My dad used to tell us to learn from the mistakes of others. He warned us that we would make enough mistakes on our own without repeating the mistakes of others. I think I can take that one step further. What if we learned good character traits of others so that we can model our own good behavior after those of others? Over the last couple of days, I’ve been thinking about what I’ve learned from my heritage—not just my own family, but the generations of the past.

 

I’ll admit to being a little down in the dumps lately. I’ve been scolding myself because I have absolutely no reason to be melancholy. My life is incredibly blessed. As I thought about past generations, one thing that stood out to me is the indomitable spirit of optimism of our predecessors. For instance, I’m convinced that World War II would have ended much differently had the allied soldiers and those back home had a defeatist attitude.  

 

We were totally unprepared for the upheaval and horrors of that awful period in history. Yet, through sheer willpower and a “can do” attitude, we prevailed. The British held on during the blitz because of miraculous optimism. The people of the Philippines survived outrageous conditions through sheer determination after a terrible tsunami. And the survivors of the Holocaust—there are no words to describe what they endured.

 

Let’s move to the American pioneers. Whether seeking a better life in the Pacific Northwest, the wealth of the California gold mines or the Nevada Comstock Lode, or freedom from religious persecution in Utah (which then spread all through the west, southwest, and northwest), the common denominator is a cheerful heart, a “can do” attitude, determination, and a spirit of optimism.

 

My recent personal scolding has given me an attitude adjustment. I have renewed determination to follow the counsel of our leaders to have a joyful heart. Yes, these are the last days. Things are really hard, and they are going to get worse. It might feel sometimes like we should be begging for mercy, but the reality is that we live in the absolute best of times. We have the fullness of the gospel on the earth.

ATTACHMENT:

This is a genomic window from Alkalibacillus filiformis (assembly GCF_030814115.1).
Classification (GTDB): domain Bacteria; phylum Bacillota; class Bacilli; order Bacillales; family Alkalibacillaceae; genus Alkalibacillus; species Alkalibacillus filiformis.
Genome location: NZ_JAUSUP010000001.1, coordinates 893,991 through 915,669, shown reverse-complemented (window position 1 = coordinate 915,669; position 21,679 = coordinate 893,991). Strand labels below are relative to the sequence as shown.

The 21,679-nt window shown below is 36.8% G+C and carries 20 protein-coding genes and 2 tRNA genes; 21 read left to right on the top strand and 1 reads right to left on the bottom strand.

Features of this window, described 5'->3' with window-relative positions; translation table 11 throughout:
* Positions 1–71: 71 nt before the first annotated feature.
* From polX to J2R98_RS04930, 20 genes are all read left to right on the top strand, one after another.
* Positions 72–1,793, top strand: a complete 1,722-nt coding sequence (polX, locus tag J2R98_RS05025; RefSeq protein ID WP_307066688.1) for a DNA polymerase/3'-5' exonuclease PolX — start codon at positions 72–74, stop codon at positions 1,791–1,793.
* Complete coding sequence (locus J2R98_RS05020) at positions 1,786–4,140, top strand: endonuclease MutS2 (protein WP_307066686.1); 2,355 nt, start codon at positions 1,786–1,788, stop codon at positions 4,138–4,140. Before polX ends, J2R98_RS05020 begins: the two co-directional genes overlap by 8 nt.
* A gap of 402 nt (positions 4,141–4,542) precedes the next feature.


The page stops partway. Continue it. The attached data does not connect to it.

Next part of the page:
The priesthood has been restored. We again have living prophets and apostles to guide us. We have personal revelation—a direct communication line with God. We have the gift of the Holy Ghost to be with us always to comfort, guide, and direct. We have our Lord and Savior, Jesus Christ, who has atoned for our sins. He is our mediator with our Father. What on earth do we have to be melancholy about?

 

Satan tells us that all is wrong in the world. He would have us believe that we are doomed. He takes the political climate all over the world, shoves it in our faces, and says, “Look here! You have no hope!” The thing is that we know how it ends. Satan will lose in the end. He doesn’t have a chance. We will be okay. We have every reason to be joyful! We have every reason to rejoice! We must listen to the right voices; not to Satan and his followers.

 

I like to think of it as Satan’s “unhappiness trap” and Satan’s “fear jail”. He wants to confine us to a life of misery because that’s what he faces—misery. We don’t have to be trapped in unhappiness, and we don’t have to be confined to fear. All we need to escape is to have faith in Heavenly Father’s plan.

 

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We are, therefore, not ignorant of the challenges of the world, nor are we unaware of the difficulties of our times. But this does not mean that we should burden ourselves or others with constant fear.

 

Rather than dwelling on the immensity of our challenges, would it not be better to focus on the infinite greatness, goodness, and absolute power of our God, trusting Him and preparing with a joyful heart for the return of Jesus the Christ?

***

In the face of fear, let us find our courage, muster our faith, and have confidence in the promise that “no weapon that is formed against thee shall prosper” (President Dieter F. Uchtdorf, “Perfect Love Casteth Out Fear,” Apr. 2017 General Conference, quoting Isaiah 54:17.)

 

We must learn from our heritage. We have a heritage of faith. Those who came before us understood that no matter what trials come to us, what laws govern, who holds political office, what challenges face our nation and our world, in the end everything will be okay. Christ will come again. He will reign upon the earth. There will be peace on earth. Every knee shall bow, and every tongue confess that Jesus is the Christ. Yes, we have reason to rejoice. We can have joyful hearts and live our lives without fear. Be cheerful!

 

In our homes, in our places of business, in our Church callings, in our hearts, let us replace fear with Christ’s perfect love. Christ’s love will replace fear with faith! (President Uchtdorf, Ibid.)

 

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About Tudie Rose
Tudie Rose is a mother of four and grandmother of ten in Sacramento, California. You can find her on Twitter as @TudieRose. She blogs as Tudie Rose at http://potrackrose.wordpress.com. She has written articles for Familius. You will find a Tudie Rose essay in Lessons from My Parents, Michele Robbins, Familius 2013, at http://www.familius.com/lessons-from-my-parents#.UYPhA6K.

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